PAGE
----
Similar distributions of DEPs, with respect to functions, networks and locations depicted by DAVID functional annotations are shown in Table 4. This table shows the enriched functional categories and activated processes (proteolysis, peptidase activity, and regulation of ligase activity) relevant to the DEP. Some of the proteins that were overexpressed in the unilateral varicocele group were shown to participate in processes such as proteolysis, peptidase activity, negative regulation of ligases activity or functions such as acetylation, peptidase activity or secretory and mitochondrial activity. While processes such as transit peptides, HSP70, stress response and response to unfolded proteins were underexpressed in DEP in the unilateral varicocele group when compared to the fertile group; the majority of proteins associated with acetylation, nucleotide binding, ATP binding and some transit peptides were overexpressed in the unilateral varicocele group. Some of the enriched functional categories that were unique to the unilateral varicocele group were inflammatory response, defense response, ion binding, protease and signaling. Mitochondrial envelope, electron transport, proteasome, regulation of ligase activity, and translocation were some of the enriched functional categories that were unique to the fertile group.

A key biological function that emerged from the bioinformatics and GO ontology was free radical scavenging. Some of the DEP in unilateral varicocele group including PRDX1, SOD1, SOD2 were shown to be involved in the removal of superoxide. PARK7, PRDX1, SOD1 and SOD2 were related to the quantity of hydrogen peroxide, FTH1, GSRM, PARK7, PRDX1, SOD1 and SOD2 have been demonstrated to be linked to the amount of ROS. Additionally, 10 proteins involved in the production of ROS were identified as: DLST, FBP1, FN1, FTH1, LTF, PARK7, PRDX1, SOD1, SOD2, TXNRD2 while 11 were involved in the synthesis of ROS (DLST, FBP1, FN1, FTH1, IQGAP1, LTF, PARK7, PRDX1, SOD1, SOD2, TXNRD2). Proteins PARK7, PRDX1, SOD1, SOD2, TXNRD2 were involved in metabolism of hydrogen peroxide.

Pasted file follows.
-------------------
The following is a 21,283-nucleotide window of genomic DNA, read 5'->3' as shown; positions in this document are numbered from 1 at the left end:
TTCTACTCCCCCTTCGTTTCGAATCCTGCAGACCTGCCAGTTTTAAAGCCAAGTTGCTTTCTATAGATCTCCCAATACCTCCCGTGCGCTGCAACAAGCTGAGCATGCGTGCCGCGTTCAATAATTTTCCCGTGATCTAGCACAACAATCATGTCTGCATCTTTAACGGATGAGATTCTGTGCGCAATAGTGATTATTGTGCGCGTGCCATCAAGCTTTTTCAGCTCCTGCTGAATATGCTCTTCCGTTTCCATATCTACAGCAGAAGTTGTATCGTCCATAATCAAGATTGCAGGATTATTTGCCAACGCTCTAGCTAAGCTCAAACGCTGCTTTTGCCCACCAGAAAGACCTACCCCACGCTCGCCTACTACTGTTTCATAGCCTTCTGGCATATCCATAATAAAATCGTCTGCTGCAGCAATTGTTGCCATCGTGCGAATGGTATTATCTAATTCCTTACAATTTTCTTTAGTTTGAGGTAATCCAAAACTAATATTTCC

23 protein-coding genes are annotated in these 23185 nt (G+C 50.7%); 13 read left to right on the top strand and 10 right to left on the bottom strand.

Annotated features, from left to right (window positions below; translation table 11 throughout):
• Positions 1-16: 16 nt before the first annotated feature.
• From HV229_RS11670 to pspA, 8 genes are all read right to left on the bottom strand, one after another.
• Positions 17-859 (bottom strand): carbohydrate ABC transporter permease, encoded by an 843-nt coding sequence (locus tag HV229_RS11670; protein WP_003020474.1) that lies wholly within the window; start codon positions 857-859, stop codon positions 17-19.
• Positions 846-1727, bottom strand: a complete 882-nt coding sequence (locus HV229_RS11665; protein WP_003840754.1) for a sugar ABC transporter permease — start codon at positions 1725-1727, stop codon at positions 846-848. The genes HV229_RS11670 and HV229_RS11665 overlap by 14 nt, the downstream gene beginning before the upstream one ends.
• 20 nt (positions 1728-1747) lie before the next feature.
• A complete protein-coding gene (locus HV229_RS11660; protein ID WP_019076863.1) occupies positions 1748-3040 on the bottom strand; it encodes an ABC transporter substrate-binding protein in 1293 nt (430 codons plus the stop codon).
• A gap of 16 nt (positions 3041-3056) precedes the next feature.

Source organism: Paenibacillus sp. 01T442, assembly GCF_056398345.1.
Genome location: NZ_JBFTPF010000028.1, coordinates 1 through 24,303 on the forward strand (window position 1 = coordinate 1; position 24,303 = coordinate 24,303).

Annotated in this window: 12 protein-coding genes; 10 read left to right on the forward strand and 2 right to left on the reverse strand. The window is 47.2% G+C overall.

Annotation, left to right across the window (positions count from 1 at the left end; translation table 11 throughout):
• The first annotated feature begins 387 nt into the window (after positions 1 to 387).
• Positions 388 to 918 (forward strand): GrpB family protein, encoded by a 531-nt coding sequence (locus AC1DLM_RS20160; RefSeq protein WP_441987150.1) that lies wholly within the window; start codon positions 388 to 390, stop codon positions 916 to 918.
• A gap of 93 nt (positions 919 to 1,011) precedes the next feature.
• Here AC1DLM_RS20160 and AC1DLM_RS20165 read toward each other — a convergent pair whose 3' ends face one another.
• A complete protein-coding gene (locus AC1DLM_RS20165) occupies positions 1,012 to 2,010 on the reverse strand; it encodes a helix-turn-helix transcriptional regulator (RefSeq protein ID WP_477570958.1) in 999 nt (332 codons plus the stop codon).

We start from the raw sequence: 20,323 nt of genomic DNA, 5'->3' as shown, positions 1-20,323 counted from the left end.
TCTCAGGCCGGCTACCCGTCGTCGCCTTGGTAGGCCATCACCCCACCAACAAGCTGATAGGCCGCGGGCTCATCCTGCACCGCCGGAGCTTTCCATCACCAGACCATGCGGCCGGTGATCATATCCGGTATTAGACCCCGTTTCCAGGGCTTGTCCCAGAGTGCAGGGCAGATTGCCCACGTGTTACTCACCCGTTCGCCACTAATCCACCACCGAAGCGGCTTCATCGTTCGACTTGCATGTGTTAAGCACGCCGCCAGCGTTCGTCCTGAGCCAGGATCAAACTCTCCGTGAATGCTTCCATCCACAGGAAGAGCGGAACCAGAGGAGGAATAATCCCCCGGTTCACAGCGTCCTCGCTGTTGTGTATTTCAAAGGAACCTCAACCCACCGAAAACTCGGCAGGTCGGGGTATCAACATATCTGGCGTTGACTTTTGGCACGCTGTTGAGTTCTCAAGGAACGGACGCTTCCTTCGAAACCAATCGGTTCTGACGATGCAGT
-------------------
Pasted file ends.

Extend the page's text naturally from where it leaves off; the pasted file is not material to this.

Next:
Similarly, 33 proteins were identified to play key roles in cell death. Some of them were ACAA2, ACE, ACLY, ANPEP, BASP1, C1QBP, CA4, DLST, FN1, FTH1, GPI, GSR, HPRT1, LAMP1, LAMP2, LTF, MANF, MME. 19 proteins were seen to be involved in cell survival including ACE, ACLY, FN1, FTH1, GSR, IQGAP1, LTF, PARK7, PPP2CA, PPP2R1A, PPP3CA, PSMA1, PSMA3, PSMA4, PSMA6 and PSMA7. 28 proteins were identified to play a role in necrosis. These were: ACE, ACLY, ANPEP, CA4, DLST, FN1, FTH1, GPI, GSR, HPRT1, LAMP1, LAMP2, LTF, MANF, MME, PARK7, PDCD6IP, PEBP1, PLA2G7, PPP2CA, PPP2R1A, PPP3CA, PRDX1, PSMB1, SDHA, SERPINA3, SOD1 and SOD2.

Furthermore, proteins in the unilateral group that were involved in protein oxidation were FTH1, PA ACADM, CUTC, FBP1, HPRT1, SOD2RK7; SOD1, SOD2 in nitration of proteins; ACADM, CUTC, FBP1, HPRT1, SOD2 in tetramerization of proteins. FN1, LTF, PRDX1, SOD2 were involved in metabolism of hydrogen peroxide; binding of NFKb binding sites; PARK7, PRDX1, SOD1, SOD2, TXNRD2; ACAA2, ACADVL, ACLY, DLD, GOT2, LTF, MDH2, NPC2, PARK7, SDHA, SOD1, SUCLA2 were involved in fatty acid metabolism. These bioinformatics analysis proved useful in the identification of the key functions of those unique proteins present in the unilateral varicocele group. It can be hypothesized that some of these crucial proteins may be responsible for some of the adverse effects of varicocele that is reflected in the function of spermatozoa.

Identification of differentially expressed proteins relevant to spermatogenesis

Distinct functional categories related to reproduction and/or spermatogenesis was also identified. They included spermatogenesis, spermatid development and differentiation, male gamete generation, binding of sperm to zona pellucida, sperm-egg recognition, reproductive cellular processes and sexual reproduction. Table 5 shows the proteins obtained from UniProt database and STRAP annotation analysis that are likely to play a role in varicocele or male infertility-related function.

Table 5 Proteins associated with fertility related functions obtained from UniProt database and STRAP annotation tool